By Duncan Smith
Can you say, ‘Duh?’
The chairman of the Joint Chiefs of Staff, U.S. Army Gen. Mark Milley, sent out a very political and, thus, inappropriate memo to the public earlier this week that was signed by every other service branch chief.
Basically, he called the riot at the U.S. Capitol Building “sedition” and an “insurrection” — words Democrats and #NeverTrump Republicans are falsely using.
In this context, they have very political connotations and in fact, are political descriptors; and, as it turns out, Milley’s opinion.
THERE IS NO BASIS IN FACT TO CALL WHAT HAPPENED JAN. 6 AT THE CAPITOL AN INSURRECTION.
So it goes without saying that troops are confused as to why Milley would say so, while going to remind the force that they are obligated 1) to obey lawful orders; and 2) uphold and defend the Constitution.
They know that. They don’t need to be reminded by a JCS chairman who has become political.
Active duty troops and military civilian leaders on Wednesday expressed puzzlement over an unprecedented memo from the Joint Chiefs of Staff that reminds service members that they are sworn to uphold the U.S. Constitution.
The Jan. 12 memorandum was signed by Chairman of the Joint Chiefs of Staff Gen. Mark Milley, along with Vice Chairman John Hyten and the six uniformed service chiefs. The chiefs wrote in the letter that the Jan. 6 assault on the U.S. Capitol was an attack on the Constitutional process. They declared in the memo that service members swear an oath to “support and defend the Constitution against all enemies foreign and domestic.”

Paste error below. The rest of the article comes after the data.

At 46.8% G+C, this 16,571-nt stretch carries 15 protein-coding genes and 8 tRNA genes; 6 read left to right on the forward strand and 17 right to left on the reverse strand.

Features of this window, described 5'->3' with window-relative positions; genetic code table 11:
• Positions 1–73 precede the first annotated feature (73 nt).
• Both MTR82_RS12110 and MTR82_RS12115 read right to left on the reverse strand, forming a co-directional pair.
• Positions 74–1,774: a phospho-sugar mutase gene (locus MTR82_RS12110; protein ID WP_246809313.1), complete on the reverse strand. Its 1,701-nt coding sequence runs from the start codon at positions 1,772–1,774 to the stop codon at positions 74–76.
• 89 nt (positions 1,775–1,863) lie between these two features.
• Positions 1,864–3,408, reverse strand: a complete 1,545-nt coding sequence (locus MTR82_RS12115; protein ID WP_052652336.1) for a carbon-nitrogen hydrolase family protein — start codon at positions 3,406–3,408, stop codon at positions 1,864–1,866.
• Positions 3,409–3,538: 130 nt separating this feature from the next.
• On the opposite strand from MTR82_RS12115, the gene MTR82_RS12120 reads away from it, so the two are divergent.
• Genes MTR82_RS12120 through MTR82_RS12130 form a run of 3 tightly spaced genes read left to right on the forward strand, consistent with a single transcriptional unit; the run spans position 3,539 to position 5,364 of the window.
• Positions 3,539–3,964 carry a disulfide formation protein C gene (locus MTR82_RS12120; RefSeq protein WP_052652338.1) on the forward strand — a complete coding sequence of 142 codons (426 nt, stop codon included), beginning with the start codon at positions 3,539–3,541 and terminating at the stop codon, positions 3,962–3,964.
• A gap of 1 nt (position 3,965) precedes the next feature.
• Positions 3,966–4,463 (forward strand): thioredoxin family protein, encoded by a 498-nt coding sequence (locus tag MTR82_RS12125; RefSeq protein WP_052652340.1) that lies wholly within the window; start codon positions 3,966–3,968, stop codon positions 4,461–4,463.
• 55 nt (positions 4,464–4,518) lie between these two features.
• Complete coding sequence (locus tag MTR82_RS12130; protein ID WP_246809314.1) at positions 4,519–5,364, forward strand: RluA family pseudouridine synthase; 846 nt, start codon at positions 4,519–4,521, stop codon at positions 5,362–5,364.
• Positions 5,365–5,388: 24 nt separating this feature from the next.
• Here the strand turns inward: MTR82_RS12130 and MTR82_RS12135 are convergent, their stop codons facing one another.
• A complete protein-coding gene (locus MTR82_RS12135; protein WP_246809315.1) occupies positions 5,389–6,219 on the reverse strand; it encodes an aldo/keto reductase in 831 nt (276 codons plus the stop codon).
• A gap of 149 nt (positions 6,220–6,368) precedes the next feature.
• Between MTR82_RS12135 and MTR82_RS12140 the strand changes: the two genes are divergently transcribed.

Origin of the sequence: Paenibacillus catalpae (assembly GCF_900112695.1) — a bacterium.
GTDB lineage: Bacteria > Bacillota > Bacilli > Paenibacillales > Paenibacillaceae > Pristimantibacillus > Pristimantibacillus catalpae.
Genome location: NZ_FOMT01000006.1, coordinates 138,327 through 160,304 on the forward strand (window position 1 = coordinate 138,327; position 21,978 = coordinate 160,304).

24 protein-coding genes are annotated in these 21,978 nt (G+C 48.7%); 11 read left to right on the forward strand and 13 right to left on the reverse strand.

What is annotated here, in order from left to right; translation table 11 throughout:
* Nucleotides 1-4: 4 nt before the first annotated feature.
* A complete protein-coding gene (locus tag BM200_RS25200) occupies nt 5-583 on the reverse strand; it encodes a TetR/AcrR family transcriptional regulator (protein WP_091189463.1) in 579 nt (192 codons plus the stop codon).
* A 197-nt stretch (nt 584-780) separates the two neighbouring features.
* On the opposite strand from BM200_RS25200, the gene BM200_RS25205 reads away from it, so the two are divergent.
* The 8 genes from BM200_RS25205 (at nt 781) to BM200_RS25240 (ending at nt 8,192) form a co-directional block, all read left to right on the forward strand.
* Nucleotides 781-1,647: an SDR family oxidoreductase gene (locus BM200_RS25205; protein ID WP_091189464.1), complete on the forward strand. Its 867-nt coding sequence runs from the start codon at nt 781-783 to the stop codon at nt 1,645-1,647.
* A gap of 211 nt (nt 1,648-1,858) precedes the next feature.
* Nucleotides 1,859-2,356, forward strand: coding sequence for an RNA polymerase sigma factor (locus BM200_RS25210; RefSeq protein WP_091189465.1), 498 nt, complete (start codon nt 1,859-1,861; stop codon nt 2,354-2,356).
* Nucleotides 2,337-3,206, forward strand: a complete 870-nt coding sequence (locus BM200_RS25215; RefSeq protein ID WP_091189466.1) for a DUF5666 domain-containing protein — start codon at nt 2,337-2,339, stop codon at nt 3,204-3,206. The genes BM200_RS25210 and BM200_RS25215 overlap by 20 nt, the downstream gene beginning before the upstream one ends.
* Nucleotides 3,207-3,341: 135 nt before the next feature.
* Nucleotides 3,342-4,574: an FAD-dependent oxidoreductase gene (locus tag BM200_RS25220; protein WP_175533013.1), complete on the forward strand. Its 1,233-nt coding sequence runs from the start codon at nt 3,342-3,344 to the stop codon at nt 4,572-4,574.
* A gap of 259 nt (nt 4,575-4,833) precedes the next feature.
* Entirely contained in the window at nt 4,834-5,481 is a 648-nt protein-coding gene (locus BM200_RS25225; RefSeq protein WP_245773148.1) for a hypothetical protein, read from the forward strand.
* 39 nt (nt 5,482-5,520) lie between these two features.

Last week’s actions in the Capitol “were inconsistent with the rule of law,” the chiefs wrote. “The rights of freedom of speech and assembly do not give anyone the right to resort to violence, sedition and insurrection.”
While not questioning the points in the memo — which included the declaration that Joe Biden will be sworn in as president of the United States — recipients and observers questioned why the letter was sent to the force.
“We’re not sure why that went out,” an aide to one service secretary told Just the News. “Ours is a highly trained, professional force. They don’t need to be reminded of basic fundamentals.”
“We already know this stuff,” one Marine Corps sergeant said. “People in my unit were saying, this must be a joke. If it’s not a joke, it’s an insult.”
Men and women of the U.S. military are some of the best-trained, most disciplined on the planet.
They don’t need the top brass telling them what their obligations are.
What we need as a country, however, is a lot less politicization of current events by servants of the people who also explicitly take an oath not to be political.
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